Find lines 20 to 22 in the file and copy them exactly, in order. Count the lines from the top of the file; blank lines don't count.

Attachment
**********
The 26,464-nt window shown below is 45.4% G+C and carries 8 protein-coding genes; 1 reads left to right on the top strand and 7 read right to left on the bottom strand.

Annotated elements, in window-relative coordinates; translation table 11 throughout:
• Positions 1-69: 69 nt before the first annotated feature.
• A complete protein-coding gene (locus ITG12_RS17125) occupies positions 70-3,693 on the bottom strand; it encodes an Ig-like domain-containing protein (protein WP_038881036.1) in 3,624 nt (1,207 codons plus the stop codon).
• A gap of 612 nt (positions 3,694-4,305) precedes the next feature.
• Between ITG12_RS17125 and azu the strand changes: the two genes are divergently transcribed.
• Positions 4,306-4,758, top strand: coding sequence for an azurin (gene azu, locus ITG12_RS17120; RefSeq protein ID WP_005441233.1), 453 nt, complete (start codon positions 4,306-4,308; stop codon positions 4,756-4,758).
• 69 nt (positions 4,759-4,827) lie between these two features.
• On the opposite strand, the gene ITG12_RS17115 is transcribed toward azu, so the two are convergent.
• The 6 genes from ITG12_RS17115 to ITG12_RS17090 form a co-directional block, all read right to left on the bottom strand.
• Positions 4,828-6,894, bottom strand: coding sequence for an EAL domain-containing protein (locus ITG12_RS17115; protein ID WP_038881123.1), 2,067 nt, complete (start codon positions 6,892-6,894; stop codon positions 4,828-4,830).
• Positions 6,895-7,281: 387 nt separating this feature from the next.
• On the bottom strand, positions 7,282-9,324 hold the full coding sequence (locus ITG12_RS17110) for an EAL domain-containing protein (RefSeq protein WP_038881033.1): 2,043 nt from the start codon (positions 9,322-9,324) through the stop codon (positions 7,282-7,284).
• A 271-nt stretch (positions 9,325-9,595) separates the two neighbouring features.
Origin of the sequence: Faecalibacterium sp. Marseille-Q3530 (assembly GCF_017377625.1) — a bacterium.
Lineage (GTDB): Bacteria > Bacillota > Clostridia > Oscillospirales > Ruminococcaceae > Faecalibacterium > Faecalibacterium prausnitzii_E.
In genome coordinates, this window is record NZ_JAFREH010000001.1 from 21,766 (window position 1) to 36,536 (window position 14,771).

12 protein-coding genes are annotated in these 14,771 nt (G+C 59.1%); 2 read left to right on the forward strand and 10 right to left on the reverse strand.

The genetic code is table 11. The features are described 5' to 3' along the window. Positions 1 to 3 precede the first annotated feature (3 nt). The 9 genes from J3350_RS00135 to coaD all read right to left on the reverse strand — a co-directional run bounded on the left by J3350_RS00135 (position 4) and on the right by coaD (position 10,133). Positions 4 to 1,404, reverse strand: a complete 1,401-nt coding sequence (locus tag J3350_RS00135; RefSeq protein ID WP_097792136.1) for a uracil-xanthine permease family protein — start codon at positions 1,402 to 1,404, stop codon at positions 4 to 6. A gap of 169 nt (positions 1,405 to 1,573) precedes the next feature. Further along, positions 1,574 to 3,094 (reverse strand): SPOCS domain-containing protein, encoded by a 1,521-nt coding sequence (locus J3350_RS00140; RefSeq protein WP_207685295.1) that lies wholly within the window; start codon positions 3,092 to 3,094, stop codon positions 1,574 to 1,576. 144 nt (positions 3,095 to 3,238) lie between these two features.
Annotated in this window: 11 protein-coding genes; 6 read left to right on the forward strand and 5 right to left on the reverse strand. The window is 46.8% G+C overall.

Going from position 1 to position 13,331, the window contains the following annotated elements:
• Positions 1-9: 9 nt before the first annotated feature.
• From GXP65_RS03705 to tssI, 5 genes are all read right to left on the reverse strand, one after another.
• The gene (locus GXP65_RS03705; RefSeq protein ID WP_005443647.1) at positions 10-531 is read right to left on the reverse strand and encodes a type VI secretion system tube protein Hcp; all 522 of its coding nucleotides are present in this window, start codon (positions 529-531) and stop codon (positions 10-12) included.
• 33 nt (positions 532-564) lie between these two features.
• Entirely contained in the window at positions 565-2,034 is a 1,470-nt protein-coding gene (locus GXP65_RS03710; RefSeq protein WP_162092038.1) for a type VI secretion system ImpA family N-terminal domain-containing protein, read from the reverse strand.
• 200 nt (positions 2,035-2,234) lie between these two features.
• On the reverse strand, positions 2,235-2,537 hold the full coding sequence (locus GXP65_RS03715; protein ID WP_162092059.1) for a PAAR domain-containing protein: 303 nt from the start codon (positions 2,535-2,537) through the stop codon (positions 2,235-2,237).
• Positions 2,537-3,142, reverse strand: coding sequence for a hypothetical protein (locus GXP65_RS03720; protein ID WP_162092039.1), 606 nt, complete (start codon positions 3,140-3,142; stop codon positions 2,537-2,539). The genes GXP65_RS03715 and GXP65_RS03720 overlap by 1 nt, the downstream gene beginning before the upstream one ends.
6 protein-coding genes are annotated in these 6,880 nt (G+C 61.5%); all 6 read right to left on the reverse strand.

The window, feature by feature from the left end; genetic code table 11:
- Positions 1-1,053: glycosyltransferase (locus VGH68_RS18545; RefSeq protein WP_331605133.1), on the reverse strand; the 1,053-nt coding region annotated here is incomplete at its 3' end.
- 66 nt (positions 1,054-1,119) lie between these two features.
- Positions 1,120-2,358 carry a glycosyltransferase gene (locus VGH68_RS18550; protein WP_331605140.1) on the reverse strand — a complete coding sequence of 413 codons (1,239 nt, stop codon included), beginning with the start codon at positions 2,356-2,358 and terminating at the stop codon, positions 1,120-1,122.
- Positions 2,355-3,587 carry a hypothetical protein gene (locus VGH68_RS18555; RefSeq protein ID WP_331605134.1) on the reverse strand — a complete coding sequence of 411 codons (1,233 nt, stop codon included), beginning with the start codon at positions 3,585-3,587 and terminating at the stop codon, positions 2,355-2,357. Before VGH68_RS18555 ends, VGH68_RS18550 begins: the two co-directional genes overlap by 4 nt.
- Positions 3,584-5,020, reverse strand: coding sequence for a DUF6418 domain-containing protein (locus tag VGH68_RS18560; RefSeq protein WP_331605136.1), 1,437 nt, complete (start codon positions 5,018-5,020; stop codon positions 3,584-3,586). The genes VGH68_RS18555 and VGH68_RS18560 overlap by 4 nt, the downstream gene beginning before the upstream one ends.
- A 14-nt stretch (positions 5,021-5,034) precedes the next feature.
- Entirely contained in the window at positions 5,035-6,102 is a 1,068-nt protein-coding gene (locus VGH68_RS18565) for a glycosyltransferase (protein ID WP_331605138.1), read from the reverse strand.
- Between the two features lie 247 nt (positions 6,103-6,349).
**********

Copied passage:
Annotated in this window: 11 protein-coding genes; 6 read left to right on the forward strand and 5 right to left on the reverse strand. The window is 46.8% G+C overall.

Going from position 1 to position 13,331, the window contains the following annotated elements:
• Positions 1-9: 9 nt before the first annotated feature.